A Boeing 737 formerly at the Alberta Aviation Museum has successfully completed its flight to its new home at Villeneuve Airport northwest of Edmonton.
The plane took off just after 2 p.m. Friday afternoon from City Centre Airport and flew at an elevation of 10,000 feet for the ten-minute flight.
The flight successfully concluded an intense last-minute push to get the plane airworthy and out of the City Centre Airport before it closes for good on Saturday.
Before Friday’s flight, the 737 had to pass a safety inspection and receive flight authorization from Transport Canada.
Canadian North donated parts and volunteers worked around the clock to get the jet ready.
“We've saved the aircraft, that's a good feeling," said volunteer Dale Hyrve. "But at the same time we know we're leaving a home that we’ve all gotten to know very well over the years."
Katy Swanlund and her son Mike Nason, a pilot, were at the airport on Friday.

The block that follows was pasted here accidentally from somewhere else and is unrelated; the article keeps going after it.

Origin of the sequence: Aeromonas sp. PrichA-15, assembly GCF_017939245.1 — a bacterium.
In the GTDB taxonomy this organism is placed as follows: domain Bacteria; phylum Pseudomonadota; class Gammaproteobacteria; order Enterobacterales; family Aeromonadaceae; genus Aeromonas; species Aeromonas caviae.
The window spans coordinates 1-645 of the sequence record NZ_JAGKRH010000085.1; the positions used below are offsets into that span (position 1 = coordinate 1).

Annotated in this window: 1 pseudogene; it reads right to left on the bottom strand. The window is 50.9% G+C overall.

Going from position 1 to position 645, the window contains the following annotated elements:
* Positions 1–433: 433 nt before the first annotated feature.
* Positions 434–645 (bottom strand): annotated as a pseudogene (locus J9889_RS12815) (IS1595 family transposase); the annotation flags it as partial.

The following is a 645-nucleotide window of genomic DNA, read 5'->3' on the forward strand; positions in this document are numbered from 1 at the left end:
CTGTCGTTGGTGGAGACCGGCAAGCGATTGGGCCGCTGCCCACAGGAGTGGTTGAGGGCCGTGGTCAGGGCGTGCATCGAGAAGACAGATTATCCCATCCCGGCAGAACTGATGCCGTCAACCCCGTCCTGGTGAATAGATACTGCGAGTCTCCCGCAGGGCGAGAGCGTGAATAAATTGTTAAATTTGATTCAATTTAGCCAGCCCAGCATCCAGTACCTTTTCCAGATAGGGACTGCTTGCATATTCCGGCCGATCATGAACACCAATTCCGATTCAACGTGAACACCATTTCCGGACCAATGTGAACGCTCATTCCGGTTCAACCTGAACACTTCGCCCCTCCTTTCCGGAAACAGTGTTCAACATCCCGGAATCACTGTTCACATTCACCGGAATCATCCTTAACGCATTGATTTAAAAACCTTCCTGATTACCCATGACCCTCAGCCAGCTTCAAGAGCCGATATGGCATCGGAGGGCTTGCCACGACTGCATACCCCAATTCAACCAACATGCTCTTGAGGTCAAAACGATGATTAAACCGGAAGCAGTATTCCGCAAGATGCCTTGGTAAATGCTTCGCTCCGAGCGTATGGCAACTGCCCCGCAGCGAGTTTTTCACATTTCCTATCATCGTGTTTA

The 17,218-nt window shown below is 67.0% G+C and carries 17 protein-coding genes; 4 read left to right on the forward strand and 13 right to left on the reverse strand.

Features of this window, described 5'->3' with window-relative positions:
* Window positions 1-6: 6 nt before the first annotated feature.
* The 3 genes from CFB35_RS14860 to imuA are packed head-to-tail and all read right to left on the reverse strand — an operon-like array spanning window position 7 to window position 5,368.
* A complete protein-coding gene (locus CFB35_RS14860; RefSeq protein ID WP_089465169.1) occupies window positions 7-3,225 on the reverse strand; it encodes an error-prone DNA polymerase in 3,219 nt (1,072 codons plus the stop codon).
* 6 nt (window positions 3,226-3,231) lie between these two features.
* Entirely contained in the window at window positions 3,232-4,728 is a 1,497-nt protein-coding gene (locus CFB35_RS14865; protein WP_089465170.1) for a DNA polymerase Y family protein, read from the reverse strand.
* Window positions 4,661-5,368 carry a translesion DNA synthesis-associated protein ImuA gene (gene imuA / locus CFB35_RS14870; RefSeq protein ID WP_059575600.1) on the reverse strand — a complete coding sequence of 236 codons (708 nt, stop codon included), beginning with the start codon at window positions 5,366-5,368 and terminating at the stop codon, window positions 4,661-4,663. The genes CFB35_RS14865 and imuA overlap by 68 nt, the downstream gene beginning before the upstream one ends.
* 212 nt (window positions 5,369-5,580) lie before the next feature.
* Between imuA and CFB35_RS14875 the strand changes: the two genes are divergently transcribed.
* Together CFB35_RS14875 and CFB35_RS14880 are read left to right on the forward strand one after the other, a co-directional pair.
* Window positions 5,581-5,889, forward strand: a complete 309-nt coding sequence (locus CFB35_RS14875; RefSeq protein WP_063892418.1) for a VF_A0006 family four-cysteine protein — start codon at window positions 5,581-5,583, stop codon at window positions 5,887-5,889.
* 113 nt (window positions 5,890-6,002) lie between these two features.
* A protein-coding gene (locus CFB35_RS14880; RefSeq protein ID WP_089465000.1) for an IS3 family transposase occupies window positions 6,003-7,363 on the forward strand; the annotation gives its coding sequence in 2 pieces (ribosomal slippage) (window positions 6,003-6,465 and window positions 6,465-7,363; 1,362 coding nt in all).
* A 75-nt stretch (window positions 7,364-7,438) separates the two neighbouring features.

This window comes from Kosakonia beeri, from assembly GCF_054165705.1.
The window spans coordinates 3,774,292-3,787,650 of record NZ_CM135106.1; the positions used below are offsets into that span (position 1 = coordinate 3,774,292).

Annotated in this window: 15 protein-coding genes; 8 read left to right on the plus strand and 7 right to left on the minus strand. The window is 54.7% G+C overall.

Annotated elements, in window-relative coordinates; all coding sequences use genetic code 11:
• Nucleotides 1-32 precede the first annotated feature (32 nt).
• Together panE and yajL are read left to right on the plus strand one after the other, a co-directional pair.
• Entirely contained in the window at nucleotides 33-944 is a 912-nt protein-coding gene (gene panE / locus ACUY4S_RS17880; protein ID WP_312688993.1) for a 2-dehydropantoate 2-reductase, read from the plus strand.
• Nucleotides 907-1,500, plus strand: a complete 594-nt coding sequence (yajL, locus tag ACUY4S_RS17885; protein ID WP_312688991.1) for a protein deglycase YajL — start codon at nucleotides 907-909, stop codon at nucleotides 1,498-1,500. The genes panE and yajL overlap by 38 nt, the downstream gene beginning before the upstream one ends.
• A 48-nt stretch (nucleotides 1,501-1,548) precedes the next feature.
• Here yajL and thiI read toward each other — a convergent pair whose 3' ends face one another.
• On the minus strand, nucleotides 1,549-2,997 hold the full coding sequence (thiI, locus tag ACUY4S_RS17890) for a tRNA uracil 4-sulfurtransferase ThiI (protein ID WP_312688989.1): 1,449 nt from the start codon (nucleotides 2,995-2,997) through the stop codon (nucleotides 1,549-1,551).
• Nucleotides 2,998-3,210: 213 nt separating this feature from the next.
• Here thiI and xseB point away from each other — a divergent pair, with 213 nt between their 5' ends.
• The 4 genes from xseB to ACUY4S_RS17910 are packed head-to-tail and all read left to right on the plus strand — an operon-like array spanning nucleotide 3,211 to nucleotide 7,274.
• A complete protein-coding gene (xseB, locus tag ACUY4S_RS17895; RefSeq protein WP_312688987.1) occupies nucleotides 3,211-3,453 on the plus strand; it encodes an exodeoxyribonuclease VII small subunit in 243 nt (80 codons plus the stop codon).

Swanlund was born in 1926, the same year the federal government gave the airport Canada's first license as a "public air harbour." She was emotional watching the Boeing 737 takeoff.
“It’s hard not to cry," she said.
Nason, a pilot, started his flying career at the airport.
“We knew every sound and I just wanted to come here to hear that last time,” he said. “We're pretty choked up about losing this airport."
The final runway at City Centre Airport closes around 5 p.m. Saturday. One CF-18 will do a touch-and-go and then it will join another CF-18 to do a fly-past.